The One Myth About Drinking Water You Need to Stop Believing

Experts are breaking down whether the "8 glasses a day" rule is actually true.

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There are many shared pieces of "health advice" that we hear throughout our lives and take at face value—even if it turns out, they're not completely true. In fact, one of the biggest misconstrued pieces of advice is that everyone should be drinking 8 glasses of water daily. According to experts, that's not accurate. Instead, how many glasses of water you should drink every day depends on a number of factors, including your age, gender, and weight. Read on to find out how much you should really be drinking, and for more things you believed about your health that aren't actually true, discover The Biggest Myth About Blood Pressure You Need to Stop Believing.

The average healthy person should drink around 4 to 6 glasses of water every day.

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Experts from the Harvard Medical School say that "most people need about four to six cups of water each day." But they note that this calculation is for "generally healthy people," so the actual amount can fluctuate by a lot depending on each individual person.

Andrea Paul, MD, a medical advisor and founder of Health Media Experts, says drinking enough water is important for good body health, especially when it comes to taking care of the kidneys, which filter blood and maintain water balance. So while 8 glasses every day may not be necessary for everyone, this assumption is based on "water's physiological importance for the human body," which means it's not necessarily a harmful myth. And for more health help, find out How Often You Should Really Be Changing Your Sheets.

But exactly how much you should drink depends on a multitude of factors.

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Shena Jaramillo, MS, a registered dietitian nutritionist, says there are many factors that can change your necessary water intake. This includes age, gender, BMI, physical activity level, illness, the temperature, and even caloric intake and food choices. For instance, Heathline says you'll most likely need more water if you live in humid areas, drink a lot of caffeinated beverages, exercise more, or are losing fluids through a sickness. And for more ways to live a healthy life, learn The Single Best Thing You Can Do for Your Health Right Now.

The myth of 8 glasses a day came from the idea that you can't get water from other means.

Senior man drink mineral water in gym fitness center after exercise. Elderly healthy lifestyle.
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According to David Belk, MD, a doctor of internal medicine based in California, a nutritional study from the 1940s concluded that the average person should consume about 2 liters of water every day—which is about 8 glasses. However, he says this finding was misconstrued because people only took away part of the study's information. He says the study also noted that most of the necessary 2 liters of water per day wouldn't actually need to come from a straight "glass of water," but instead may be found in the food we eat.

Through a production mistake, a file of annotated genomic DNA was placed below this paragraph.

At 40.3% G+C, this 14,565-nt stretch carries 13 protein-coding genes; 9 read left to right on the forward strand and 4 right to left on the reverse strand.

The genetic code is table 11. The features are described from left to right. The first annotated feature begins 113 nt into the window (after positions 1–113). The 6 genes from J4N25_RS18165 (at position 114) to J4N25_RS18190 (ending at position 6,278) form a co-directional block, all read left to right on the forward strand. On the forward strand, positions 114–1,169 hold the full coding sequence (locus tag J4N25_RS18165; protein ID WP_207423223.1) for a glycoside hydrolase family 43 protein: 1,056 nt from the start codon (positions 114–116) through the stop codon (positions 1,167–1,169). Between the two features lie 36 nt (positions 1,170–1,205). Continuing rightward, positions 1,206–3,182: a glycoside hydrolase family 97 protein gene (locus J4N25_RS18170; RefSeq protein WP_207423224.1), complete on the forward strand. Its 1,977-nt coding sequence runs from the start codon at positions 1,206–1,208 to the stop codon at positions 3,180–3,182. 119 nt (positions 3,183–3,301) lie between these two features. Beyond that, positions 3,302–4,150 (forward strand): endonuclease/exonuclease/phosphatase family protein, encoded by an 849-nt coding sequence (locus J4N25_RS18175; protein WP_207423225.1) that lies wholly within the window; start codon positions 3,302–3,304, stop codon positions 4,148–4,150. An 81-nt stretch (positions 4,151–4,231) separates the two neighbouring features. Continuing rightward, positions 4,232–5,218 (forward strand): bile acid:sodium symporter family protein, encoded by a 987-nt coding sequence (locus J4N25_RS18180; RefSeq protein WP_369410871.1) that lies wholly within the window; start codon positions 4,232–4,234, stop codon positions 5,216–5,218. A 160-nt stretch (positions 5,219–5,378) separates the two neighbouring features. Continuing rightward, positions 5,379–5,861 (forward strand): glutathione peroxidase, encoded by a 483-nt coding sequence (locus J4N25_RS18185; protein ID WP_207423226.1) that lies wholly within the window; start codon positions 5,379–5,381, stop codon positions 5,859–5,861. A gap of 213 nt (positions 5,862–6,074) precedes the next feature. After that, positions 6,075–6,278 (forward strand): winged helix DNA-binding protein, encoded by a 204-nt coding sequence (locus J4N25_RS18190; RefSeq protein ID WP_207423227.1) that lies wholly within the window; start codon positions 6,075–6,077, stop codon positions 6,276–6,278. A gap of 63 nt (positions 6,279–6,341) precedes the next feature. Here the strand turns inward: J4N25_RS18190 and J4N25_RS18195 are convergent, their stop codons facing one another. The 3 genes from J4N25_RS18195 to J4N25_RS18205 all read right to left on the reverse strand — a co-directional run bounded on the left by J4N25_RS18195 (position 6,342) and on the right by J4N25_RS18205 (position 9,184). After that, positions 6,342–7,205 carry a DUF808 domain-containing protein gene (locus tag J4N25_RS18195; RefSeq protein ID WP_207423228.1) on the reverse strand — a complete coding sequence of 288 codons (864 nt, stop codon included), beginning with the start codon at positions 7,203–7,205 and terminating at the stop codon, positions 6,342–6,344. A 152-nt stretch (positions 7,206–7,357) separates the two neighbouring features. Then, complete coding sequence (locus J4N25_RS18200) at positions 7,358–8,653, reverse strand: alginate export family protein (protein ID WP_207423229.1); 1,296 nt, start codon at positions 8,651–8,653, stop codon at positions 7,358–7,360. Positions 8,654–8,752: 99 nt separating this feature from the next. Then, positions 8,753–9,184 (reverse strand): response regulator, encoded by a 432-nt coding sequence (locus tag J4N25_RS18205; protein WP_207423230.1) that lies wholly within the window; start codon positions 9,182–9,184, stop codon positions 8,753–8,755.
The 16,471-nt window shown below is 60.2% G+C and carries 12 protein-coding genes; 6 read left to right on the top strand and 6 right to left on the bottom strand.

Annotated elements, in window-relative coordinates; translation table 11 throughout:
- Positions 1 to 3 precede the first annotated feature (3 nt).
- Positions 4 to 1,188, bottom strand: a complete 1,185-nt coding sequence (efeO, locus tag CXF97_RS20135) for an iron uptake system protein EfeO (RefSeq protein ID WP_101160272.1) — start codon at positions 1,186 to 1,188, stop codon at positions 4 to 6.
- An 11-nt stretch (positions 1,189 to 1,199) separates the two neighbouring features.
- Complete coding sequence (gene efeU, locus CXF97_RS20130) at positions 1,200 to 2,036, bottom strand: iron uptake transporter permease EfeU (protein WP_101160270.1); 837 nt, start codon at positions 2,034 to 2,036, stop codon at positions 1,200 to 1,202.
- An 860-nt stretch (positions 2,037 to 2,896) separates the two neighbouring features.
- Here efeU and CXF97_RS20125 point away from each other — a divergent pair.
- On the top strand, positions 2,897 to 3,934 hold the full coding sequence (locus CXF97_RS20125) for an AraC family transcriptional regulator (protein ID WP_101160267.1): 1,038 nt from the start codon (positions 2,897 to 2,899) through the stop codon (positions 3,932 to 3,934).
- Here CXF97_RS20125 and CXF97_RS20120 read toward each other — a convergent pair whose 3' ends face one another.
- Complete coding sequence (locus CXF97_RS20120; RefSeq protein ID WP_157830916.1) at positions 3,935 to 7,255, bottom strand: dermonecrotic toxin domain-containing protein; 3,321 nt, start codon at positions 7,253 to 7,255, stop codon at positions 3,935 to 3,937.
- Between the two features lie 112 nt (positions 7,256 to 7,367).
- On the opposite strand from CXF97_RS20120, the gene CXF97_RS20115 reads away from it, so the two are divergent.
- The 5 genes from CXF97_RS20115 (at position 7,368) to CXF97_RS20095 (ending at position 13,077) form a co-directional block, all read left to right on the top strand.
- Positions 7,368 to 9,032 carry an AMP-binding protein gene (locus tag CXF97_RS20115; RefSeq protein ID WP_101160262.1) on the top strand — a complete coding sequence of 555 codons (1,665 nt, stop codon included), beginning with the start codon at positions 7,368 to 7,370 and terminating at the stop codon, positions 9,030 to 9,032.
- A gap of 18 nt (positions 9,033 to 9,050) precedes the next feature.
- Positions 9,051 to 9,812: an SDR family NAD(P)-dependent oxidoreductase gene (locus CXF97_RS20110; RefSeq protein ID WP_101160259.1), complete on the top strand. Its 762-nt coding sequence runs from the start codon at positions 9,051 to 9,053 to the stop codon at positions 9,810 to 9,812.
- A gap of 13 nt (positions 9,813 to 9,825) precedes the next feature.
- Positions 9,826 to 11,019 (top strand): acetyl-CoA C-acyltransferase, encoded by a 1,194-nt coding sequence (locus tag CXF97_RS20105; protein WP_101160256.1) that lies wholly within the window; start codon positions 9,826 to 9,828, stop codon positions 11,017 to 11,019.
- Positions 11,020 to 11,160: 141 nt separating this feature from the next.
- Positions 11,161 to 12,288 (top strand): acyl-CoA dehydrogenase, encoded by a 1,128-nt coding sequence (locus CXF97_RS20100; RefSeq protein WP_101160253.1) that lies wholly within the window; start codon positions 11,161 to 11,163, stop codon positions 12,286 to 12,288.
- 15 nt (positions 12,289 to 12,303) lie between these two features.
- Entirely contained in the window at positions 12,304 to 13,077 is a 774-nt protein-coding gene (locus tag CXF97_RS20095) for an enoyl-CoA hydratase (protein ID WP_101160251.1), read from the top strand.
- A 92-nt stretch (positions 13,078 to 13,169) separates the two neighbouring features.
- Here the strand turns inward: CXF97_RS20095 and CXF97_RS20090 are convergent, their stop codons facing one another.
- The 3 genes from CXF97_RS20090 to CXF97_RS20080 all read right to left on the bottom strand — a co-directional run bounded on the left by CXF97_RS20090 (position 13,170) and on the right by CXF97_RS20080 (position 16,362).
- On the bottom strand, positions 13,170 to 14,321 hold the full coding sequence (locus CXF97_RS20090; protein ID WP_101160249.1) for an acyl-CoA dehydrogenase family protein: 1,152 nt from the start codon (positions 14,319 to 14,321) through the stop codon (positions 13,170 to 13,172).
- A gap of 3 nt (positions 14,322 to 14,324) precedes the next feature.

"Almost everything we eat contains water—except for foods like dry cereal or beef jerky—so our need for water in excess of the food we eat is often minimal," Belk explains. "Drink water when you're thirsty, especially when it's hot or when you are very active. Just drinking water to satisfy some minimum goal is unlikely to benefit you in any way." And for more useful content delivered straight to your inbox, sign up for our daily newsletter.

Though the truth is that most people are dehydrated more often than not.

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If you're thinking, "great, I don't need to drink 8 glasses of water every day; I'm doing fine," don't celebrate too early. There is a significant chance that you're still probably not getting as much water as you need every day. According to 2013 study, around 75 percent of Americans may actually be dehydrated.

"Dehydration can impact many aspects of your life," says Barry Gorlitsky, MD, an internal medicine doctor and co-founder of KidneyAide LLC. "Dehydration may lead to lower blood pressures, predisposing to falls, faster heart rates which are linked to higher mortality, and changes in concentration due to brain cell shrinkage as water shifts." And for more ways you could be unhealthy, If You're Pooping This Many Times a Day, You Should See Your Doctor.

And you can tell if you're getting enough water through your urine.

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You don't have to wait for a doctor's appointment to find out if you're drinking enough water every day, however. Kim Langdon, MD, OB-GYN for ParentingPod, says that you can use "your urine color to determine relative hydration." The less yellow and more light and clear your urine is, the better your hydration is. And for more ways to know whether you're healthy or not, If You Can Smell This, You're Drinking Too Much Caffeine.

Kali Coleman
Kali is an assistant editor at Best Life. Read more
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